The City of Altamont, a municipal corporation operating under the Commission Form of Government Act, Cahill's St. ch. 24, ¶ 323 et seq., and maintaining an electric generating plant for use of the city and its inhabitants, on January 5, 1932, by ordinance, determined that an addition to its plant was necessary for its more efficient operation; that a Diesel engine and incidental appurtenances be purchased; that same should be paid for out of the net income of the plant; that the city should issue its certificates of indebtedness therefor, payable solely as aforesaid, and that no tax should be levied on account of same. Bids therefor were received, and on February 1, 1932, the council passed an ordinance accepting the proposal of Fairbanks, Morse Co., in the sum of $23,650.80, to be paid for in 60 equal monthly payments, evidenced by certificates as aforesaid, and directing the mayor and city clerk to enter into such contract, which was done.
The annual appropriation ordinance of the city, then in force, did not provide for such addition to the generating plant, and no vote of the people was had on the question of the issuance of such certificates. The assessed valuation of the taxable property within the corporation at the time was $745,960, and the maximum indebtedness which could be legally incurred by the municipality was $18,649, of which there were then outstanding obligations amounting to $10,000. Said plant at such time, and previous thereto, had been operating at a net profit of $2,000 annually.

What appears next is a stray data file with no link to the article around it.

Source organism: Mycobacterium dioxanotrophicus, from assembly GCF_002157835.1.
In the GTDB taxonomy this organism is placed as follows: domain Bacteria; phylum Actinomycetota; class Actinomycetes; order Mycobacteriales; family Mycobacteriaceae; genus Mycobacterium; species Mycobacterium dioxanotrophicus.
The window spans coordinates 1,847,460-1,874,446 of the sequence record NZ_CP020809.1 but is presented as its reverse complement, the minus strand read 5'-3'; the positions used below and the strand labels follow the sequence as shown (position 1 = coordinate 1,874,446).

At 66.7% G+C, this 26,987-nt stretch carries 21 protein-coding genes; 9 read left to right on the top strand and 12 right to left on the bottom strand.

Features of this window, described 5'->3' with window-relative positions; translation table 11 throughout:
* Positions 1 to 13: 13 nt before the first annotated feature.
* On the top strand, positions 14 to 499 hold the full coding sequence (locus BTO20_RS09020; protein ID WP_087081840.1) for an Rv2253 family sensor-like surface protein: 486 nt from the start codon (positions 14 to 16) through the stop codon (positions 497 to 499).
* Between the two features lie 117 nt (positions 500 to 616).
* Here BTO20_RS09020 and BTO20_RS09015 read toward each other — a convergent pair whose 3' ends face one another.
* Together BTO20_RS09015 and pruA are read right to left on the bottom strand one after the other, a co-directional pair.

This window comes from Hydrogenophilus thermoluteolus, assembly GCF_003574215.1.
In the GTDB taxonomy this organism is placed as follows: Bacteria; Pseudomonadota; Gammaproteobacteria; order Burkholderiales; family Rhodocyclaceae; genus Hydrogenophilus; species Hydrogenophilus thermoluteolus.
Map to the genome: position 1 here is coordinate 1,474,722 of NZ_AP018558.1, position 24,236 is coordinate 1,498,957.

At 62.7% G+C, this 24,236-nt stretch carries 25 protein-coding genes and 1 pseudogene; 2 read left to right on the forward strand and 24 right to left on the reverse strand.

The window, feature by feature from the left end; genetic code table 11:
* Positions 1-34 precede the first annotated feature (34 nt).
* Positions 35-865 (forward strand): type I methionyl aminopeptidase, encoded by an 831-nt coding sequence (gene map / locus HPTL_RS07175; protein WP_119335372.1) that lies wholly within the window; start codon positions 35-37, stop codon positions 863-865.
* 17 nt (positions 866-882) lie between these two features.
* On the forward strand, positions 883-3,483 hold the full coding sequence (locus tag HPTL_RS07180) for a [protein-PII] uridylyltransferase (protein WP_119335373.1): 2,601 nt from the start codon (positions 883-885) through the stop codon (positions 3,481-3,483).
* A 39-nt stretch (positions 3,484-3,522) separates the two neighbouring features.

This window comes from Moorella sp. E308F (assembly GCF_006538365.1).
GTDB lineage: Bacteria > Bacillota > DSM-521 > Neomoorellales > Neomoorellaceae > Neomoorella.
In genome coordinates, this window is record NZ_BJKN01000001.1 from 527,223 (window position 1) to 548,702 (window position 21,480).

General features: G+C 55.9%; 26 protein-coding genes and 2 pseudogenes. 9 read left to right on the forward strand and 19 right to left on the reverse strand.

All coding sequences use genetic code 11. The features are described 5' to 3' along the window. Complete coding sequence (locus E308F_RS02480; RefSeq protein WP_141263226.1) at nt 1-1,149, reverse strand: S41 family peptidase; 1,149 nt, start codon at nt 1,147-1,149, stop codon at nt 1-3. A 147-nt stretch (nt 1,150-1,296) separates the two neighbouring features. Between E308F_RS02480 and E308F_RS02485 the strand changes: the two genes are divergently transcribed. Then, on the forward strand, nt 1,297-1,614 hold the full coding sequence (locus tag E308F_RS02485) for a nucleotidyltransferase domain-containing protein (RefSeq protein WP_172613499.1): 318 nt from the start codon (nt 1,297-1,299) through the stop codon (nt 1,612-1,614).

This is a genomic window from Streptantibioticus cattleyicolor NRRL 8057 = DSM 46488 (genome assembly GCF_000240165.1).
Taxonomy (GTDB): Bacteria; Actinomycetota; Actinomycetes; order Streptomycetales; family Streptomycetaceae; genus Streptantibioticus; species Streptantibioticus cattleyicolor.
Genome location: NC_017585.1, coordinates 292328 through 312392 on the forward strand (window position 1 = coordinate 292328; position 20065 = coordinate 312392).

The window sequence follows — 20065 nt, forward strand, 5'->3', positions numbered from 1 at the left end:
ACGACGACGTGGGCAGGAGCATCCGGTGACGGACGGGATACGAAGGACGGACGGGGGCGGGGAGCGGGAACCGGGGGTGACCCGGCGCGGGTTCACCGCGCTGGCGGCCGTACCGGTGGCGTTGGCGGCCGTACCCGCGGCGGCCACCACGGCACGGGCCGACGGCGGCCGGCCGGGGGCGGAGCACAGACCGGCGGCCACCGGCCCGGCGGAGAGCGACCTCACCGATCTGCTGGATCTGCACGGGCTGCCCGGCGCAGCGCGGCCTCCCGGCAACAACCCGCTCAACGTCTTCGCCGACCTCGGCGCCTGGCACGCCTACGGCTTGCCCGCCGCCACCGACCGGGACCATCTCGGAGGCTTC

All the foregoing facts are alleged in the bill of complaint, which further averred that the net annual income of the plant, in the future, even with such addition, would be $2,000; also, that the pledge of the net income of the plant, theretofore owned and operated by the city as aforesaid, together with the proposed addition to same, amounted in law to a pledge and conveyance of the property itself, and constituted the certificates, so secured, debts of the city within the meaning of the law. That the city was without power to enter into such contract; that it had no legal warrant to issue such certificates, payable out of the net revenue of the plant, without the ordinance authorizing their issue being first submitted to the electors of the city, and approved by a majority thereof; that the ordinance of January 5, 1932, did not go into effect until 30 days after its passage, and that the ordinance of February 1, 1932, authorizing the execution of said contract, was passed before the former act became operative.
The bill further charged that as a consequence of the foregoing allegations, the contract, and the ordinance purporting to authorize same, were void; that the city officers, and Fairbanks, Morse Co., the appellees herein, treat the same as valid, and intend to carry them into effect unless restrained. The bill prayed that all of appellees, their agents and employees, be enjoined from carrying out or taking any steps to execute such contract in any manner whatever.